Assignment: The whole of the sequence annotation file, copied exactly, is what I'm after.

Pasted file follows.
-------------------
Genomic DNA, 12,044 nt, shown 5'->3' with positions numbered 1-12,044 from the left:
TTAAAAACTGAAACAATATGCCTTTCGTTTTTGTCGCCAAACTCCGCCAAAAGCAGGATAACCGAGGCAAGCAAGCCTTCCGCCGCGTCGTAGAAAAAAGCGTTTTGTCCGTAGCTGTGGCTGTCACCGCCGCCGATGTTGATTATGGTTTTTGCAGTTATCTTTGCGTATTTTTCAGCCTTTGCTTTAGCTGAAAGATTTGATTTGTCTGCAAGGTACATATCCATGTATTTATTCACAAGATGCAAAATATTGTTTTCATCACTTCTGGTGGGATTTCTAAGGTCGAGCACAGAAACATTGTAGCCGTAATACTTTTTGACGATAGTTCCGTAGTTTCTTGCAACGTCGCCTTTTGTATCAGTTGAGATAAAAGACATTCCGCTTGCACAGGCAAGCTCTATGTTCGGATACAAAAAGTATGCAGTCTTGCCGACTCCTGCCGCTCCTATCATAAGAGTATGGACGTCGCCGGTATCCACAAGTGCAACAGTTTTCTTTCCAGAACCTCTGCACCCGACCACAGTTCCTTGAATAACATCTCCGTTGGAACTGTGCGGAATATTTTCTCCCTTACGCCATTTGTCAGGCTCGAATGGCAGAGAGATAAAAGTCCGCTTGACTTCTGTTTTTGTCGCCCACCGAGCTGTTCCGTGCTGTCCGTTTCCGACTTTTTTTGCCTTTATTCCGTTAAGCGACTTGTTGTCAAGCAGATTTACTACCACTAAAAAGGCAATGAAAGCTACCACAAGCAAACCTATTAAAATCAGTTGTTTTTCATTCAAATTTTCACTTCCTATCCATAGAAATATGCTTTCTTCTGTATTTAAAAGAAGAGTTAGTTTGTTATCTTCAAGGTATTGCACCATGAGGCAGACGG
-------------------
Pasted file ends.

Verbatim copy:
Genomic DNA, 12,044 nt, shown 5'->3' with positions numbered 1-12,044 from the left:
TTAAAAACTGAAACAATATGCCTTTCGTTTTTGTCGCCAAACTCCGCCAAAAGCAGGATAACCGAGGCAAGCAAGCCTTCCGCCGCGTCGTAGAAAAAAGCGTTTTGTCCGTAGCTGTGGCTGTCACCGCCGCCGATGTTGATTATGGTTTTTGCAGTTATCTTTGCGTATTTTTCAGCCTTTGCTTTAGCTGAAAGATTTGATTTGTCTGCAAGGTACATATCCATGTATTTATTCACAAGATGCAAAATATTGTTTTCATCACTTCTGGTGGGATTTCTAAGGTCGAGCACAGAAACATTGTAGCCGTAATACTTTTTGACGATAGTTCCGTAGTTTCTTGCAACGTCGCCTTTTGTATCAGTTGAGATAAAAGACATTCCGCTTGCACAGGCAAGCTCTATGTTCGGATACAAAAAGTATGCAGTCTTGCCGACTCCTGCCGCTCCTATCATAAGAGTATGGACGTCGCCGGTATCCACAAGTGCAACAGTTTTCTTTCCAGAACCTCTGCACCCGACCACAGTTCCTTGAATAACATCTCCGTTGGAACTGTGCGGAATATTTTCTCCCTTACGCCATTTGTCAGGCTCGAATGGCAGAGAGATAAAAGTCCGCTTGACTTCTGTTTTTGTCGCCCACCGAGCTGTTCCGTGCTGTCCGTTTCCGACTTTTTTTGCCTTTATTCCGTTAAGCGACTTGTTGTCAAGCAGATTTACTACCACTAAAAAGGCAATGAAAGCTACCACAAGCAAACCTATTAAAATCAGTTGTTTTTCATTCAAATTTTCACTTCCTATCCATAGAAATATGCTTTCTTCTGTATTTAAAAGAAGAGTTAGTTTGTTATCTTCAAGGTATTGCACCATGAGGCAGACGG